Similarly, Shirase’s journey for her mother’s whereabouts, while acting as the primary driving force for the trip, also puts the character through the emotional ordeal of having to deal with her feelings for her mom.
Antartica, for better or worse, uses these tensions to stand out, as the characters never adequately deal with their issues by the story’s ends. Sure, Kimari and her friend Megu manage to sort of patch things up but it’s not shown whether they can become close again. And, while Shirase eventually comes to accept the fact she won’t see her mother again, whether or not she can successfully move on from it is beyond the scope of the series.
Going on an adventure is neither easy nor “the cure” by itself. We leave our friends and family behind, and sometimes we also leave the person we used to be. What we see and what we experience changes us, and sometimes it might make us realise things about our lives (and ourselves) that we never wanted to embrace before.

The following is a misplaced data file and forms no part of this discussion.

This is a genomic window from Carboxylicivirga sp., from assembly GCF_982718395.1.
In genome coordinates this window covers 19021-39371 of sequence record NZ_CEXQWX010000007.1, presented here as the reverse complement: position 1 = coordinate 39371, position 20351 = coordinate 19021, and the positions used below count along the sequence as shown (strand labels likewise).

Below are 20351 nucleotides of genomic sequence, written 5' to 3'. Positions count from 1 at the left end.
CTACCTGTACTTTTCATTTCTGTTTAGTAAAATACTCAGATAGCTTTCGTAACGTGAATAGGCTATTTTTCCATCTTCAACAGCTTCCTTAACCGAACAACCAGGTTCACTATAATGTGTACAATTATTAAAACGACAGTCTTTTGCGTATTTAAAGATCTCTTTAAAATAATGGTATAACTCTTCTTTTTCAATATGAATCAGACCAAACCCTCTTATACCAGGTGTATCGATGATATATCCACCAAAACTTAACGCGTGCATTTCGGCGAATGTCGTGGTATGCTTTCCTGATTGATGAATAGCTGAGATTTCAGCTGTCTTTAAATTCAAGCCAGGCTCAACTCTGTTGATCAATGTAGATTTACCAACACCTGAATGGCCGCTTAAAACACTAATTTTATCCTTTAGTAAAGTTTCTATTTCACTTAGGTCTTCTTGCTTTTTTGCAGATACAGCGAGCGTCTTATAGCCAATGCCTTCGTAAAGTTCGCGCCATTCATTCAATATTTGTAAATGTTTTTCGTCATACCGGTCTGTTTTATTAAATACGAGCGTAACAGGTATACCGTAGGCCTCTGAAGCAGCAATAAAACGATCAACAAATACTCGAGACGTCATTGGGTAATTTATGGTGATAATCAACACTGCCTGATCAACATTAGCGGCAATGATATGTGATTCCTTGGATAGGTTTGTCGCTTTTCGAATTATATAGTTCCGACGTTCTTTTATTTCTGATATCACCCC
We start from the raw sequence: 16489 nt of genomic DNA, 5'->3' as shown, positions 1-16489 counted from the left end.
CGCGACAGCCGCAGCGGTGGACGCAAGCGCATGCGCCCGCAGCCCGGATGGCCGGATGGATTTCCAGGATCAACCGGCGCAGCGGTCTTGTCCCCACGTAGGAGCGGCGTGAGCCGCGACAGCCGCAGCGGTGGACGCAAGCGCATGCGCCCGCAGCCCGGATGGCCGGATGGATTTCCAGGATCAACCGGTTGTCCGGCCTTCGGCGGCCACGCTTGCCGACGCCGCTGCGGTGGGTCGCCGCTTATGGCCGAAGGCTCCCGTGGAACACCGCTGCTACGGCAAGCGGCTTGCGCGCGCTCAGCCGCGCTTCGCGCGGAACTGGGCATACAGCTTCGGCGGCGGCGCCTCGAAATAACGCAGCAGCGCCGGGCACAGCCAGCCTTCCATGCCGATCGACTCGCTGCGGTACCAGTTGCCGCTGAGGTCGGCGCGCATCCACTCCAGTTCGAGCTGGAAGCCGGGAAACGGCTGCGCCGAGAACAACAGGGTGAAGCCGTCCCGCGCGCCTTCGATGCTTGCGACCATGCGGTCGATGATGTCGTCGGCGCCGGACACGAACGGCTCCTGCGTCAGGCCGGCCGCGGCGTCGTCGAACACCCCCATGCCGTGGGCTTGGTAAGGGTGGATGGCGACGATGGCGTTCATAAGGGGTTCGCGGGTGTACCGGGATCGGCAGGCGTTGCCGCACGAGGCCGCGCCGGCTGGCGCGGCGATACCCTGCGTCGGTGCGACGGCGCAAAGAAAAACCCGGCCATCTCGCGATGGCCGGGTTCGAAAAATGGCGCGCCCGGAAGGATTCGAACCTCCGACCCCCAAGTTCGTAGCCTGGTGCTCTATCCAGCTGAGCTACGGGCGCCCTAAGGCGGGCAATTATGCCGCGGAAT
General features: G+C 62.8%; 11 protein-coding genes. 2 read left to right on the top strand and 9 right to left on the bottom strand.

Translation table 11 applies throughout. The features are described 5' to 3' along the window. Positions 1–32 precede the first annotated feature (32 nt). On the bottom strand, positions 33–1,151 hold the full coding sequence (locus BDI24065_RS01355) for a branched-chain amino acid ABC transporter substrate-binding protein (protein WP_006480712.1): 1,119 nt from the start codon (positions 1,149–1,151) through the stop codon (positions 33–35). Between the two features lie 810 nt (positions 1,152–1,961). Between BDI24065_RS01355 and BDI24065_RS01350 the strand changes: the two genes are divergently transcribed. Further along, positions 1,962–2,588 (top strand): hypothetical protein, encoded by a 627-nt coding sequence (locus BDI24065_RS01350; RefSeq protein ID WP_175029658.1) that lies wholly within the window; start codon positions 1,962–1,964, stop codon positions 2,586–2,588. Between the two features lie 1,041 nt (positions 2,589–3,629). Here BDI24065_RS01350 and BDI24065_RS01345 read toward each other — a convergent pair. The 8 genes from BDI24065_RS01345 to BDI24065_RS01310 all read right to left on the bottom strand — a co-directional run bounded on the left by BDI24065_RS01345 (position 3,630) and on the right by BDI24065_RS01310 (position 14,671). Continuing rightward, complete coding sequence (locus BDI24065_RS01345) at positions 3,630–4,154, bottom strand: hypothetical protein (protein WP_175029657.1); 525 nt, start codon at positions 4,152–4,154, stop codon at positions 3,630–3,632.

They’re scary and unpredictable, and that’s why a lot of people try to avoid taking the risk. That’s what makes stories like this perfect, tales where we can relate to characters going through similar issues, even if they’re not the same.
At the end of the day everyone’s had that dream they left untouched, that trip they were too scared to go on or that risk they didn’t want to take for whatever reason. Series like these remind us of the joy of life and how, even though the bad, following our dreams will always be fruitful for us.
So, are there any stories that have inspired you to take your adventures? Let us know in the comments.